As far as the exception that proves this rule, I happen to think the western nuns in Tibetan Buddhism have a decent amount of support. Thubten Chodron has a pretty temple, Pema Chodron seems to be pretty popular, I know that Ven Robina Courtin gets flown all over the world to give talks (I went to one). This may be because there hasn't been such a huge female presence in the sangha overseas and western women wanted other women to relate to, I'm not sure.

I also think this situation may be part and parcel of the decline in interest in the humanities in the US (possibly the entire west or further). I read a biography on Franklin when I was doing my masters and was kind of surprised at all of the different social clubs he belong to, mostly involving research of some sort or another. If the guy had been alive today, he'd have been on about 20 different bulletin boards, with maybe 5 different blogs, and at least 1 youtube channel (his kite getting struck by lightning would've gotten a lot of hits). Then I read about guys like Joseph Campbell and the various people he used to interact with daily and it makes me feel rather isolated. Outside of Buddhist bulletin boards and emails I'm lucky if I have a single night of conversation that doesn't revolve around computers or silly videos in a given week. When I actually had a temple to go to nearby, that meant maybe 2~3 days a week to discuss in person. This is with me searching for stuff, I have to wonder if the average person has many encounters with stuff unrelated to pop culture anymore.

PS - you can probably add Japanese/English translation to that list; especially if it's a non-technical topic. The only reason I came back to the US for school in 95 was because I was told that I needed to have some sort of technical skill if I wanted any hope of being able to make ends meet as a translator over there. After school, I don't think I qualified for JET because I'd lived in Japan too long.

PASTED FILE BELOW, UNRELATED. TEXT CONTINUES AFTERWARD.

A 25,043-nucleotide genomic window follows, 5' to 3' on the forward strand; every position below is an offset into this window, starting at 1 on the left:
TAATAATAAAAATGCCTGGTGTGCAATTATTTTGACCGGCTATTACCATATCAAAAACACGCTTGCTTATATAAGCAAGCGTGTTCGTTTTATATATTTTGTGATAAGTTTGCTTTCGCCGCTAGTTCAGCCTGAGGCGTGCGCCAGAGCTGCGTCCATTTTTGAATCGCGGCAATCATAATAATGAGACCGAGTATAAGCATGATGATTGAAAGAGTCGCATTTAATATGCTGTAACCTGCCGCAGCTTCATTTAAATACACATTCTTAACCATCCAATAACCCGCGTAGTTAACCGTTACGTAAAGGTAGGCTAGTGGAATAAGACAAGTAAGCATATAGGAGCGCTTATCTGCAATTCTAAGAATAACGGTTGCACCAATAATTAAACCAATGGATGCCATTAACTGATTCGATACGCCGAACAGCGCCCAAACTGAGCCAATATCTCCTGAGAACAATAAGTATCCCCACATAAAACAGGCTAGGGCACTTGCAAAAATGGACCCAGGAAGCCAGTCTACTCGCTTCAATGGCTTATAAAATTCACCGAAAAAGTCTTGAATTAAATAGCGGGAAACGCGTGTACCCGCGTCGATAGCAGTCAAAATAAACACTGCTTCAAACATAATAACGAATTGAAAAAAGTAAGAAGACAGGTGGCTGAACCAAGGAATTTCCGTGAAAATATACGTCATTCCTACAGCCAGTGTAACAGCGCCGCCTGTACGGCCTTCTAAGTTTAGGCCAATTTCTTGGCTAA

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Re: Appreciation for Buddhist skills past and present.

Postby David N. Snyder » Fri Apr 25, 2014 2:33 am

Bhikkhu Bodhi and Thich Nhat Hanh have made a lot of money from their books and translations (Bodhi translations of Pali Canon). Since they are good monks, they gave all the money to charity and for the opening of monasteries. Deer Park Monastery in San Diego (area) was entirely paid by Thich Nhat Hanh's book royalties. However, they are pretty famous and prolific writers; most don't reach that level / volume of writings.
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Re: Appreciation for Buddhist skills past and present.

Postby PorkChop » Fri Apr 25, 2014 2:41 am

David N. Snyder wrote:Bhikkhu Bodhi and Thich Nhat Hanh have made a lot of money from their books and translations (Bodhi translations of Pali Canon). Since they are good monks, they gave all the money to charity and for the opening of monasteries. Deer Park Monastery in San Diego (area) was entirely paid by Thich Nhat Hanh's book royalties. However, they are pretty famous and prolific writers; most don't reach that level / volume of writings.